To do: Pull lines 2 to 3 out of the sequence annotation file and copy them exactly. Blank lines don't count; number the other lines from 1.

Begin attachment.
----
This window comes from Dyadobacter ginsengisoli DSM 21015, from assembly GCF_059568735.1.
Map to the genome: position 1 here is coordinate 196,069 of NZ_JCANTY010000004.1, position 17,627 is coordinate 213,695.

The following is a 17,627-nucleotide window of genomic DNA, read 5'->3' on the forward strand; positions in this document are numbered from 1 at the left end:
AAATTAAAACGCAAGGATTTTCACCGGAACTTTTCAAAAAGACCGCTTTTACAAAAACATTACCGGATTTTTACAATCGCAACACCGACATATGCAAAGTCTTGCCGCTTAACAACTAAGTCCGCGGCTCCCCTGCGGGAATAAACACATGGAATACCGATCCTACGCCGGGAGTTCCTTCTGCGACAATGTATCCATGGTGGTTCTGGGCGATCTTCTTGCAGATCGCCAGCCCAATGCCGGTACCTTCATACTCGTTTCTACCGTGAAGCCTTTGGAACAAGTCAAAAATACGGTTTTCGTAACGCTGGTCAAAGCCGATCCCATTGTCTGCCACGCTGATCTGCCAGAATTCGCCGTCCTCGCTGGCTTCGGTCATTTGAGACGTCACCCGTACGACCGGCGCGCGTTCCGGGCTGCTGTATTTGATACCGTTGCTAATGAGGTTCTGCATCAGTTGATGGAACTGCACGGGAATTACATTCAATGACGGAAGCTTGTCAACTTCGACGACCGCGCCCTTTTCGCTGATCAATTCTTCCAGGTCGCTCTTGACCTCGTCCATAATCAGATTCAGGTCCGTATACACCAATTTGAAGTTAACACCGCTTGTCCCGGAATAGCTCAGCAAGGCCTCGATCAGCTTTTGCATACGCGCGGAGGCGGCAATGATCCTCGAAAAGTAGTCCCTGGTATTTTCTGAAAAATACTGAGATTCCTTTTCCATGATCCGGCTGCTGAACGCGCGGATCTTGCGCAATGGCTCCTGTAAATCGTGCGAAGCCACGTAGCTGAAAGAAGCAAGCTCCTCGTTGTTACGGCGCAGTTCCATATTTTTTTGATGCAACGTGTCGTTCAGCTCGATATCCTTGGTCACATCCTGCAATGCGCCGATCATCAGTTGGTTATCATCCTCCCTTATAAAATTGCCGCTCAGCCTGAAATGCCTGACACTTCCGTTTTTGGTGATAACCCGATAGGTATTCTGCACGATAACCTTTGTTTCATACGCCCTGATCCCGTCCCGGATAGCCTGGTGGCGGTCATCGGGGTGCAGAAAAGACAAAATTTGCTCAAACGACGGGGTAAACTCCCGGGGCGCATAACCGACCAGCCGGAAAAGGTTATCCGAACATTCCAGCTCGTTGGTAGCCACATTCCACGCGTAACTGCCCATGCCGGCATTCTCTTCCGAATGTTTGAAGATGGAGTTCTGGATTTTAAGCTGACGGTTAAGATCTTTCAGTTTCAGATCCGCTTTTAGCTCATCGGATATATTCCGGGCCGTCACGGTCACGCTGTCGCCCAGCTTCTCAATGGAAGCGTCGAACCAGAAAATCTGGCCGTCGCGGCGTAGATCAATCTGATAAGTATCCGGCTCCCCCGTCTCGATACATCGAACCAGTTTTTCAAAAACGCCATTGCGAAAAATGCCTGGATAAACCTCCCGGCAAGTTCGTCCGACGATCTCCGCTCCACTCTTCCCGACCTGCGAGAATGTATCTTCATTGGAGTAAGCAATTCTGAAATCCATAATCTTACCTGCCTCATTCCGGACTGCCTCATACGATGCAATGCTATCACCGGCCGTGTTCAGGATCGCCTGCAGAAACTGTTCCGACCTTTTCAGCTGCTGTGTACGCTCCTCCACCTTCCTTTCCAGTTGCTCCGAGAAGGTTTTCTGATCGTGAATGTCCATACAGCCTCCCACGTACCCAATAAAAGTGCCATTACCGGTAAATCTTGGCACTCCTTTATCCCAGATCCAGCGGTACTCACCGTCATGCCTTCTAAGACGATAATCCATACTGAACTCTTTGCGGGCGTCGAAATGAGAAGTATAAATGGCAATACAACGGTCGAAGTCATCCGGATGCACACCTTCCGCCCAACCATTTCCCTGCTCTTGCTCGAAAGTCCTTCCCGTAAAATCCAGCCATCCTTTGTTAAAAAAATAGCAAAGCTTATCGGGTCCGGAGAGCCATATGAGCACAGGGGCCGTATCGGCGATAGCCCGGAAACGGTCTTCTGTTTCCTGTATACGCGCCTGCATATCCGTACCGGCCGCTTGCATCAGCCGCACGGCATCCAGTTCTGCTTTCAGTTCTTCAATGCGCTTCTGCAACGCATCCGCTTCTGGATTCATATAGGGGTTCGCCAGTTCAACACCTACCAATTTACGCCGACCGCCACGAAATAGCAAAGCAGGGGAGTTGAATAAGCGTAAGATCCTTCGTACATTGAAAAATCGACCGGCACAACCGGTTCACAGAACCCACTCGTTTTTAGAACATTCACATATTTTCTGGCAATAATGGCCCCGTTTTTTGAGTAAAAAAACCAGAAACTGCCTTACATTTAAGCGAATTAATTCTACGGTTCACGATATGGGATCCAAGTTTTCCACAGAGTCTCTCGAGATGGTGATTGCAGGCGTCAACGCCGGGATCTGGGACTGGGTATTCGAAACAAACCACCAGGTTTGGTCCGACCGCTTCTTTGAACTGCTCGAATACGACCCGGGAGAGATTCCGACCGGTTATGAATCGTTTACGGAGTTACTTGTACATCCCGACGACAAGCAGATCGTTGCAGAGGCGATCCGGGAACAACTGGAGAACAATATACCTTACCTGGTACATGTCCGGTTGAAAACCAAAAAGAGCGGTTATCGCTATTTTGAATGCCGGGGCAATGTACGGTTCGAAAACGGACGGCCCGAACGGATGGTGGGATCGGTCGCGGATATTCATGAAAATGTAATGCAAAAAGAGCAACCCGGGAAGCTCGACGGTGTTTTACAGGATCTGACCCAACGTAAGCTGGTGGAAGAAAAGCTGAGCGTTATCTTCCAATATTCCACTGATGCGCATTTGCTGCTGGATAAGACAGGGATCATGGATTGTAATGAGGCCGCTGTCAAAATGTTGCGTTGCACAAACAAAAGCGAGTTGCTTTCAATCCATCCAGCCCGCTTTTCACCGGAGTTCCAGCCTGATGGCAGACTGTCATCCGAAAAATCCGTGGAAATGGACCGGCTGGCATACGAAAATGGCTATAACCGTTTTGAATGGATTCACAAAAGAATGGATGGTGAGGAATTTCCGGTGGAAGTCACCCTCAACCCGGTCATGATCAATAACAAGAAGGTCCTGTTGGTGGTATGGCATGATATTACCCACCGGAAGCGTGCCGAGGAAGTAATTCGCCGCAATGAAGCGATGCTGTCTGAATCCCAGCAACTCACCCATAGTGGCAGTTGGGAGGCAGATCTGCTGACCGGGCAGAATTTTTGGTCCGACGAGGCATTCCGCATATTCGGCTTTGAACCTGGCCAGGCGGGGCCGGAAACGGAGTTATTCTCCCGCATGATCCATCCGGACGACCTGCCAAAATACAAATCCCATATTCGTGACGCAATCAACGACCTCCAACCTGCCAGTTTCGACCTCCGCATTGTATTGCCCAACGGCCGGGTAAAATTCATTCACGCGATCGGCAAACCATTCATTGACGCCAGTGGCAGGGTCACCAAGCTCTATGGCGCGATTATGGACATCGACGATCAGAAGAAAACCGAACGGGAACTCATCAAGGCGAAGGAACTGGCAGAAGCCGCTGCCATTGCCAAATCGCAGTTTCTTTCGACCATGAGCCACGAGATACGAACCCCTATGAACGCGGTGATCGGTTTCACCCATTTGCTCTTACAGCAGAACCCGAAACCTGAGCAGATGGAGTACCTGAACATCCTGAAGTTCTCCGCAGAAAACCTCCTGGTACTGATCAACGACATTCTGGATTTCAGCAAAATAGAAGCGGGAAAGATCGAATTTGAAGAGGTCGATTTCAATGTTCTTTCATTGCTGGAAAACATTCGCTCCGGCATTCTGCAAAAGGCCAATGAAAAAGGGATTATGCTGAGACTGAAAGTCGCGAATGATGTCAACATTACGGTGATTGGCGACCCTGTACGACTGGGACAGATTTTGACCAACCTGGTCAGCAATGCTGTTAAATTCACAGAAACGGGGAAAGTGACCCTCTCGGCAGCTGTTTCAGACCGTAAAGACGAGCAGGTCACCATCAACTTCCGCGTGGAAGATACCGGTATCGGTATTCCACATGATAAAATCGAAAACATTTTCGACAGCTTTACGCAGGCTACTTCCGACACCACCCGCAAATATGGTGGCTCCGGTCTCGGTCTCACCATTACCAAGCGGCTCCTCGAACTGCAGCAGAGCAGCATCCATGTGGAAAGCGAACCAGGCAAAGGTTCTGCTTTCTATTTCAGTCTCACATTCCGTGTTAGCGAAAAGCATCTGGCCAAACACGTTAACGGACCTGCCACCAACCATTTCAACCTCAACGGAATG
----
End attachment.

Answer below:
Map to the genome: position 1 here is coordinate 196,069 of NZ_JCANTY010000004.1, position 17,627 is coordinate 213,695.

The following is a 17,627-nucleotide window of genomic DNA, read 5'->3' on the forward strand; positions in this document are numbered from 1 at the left end: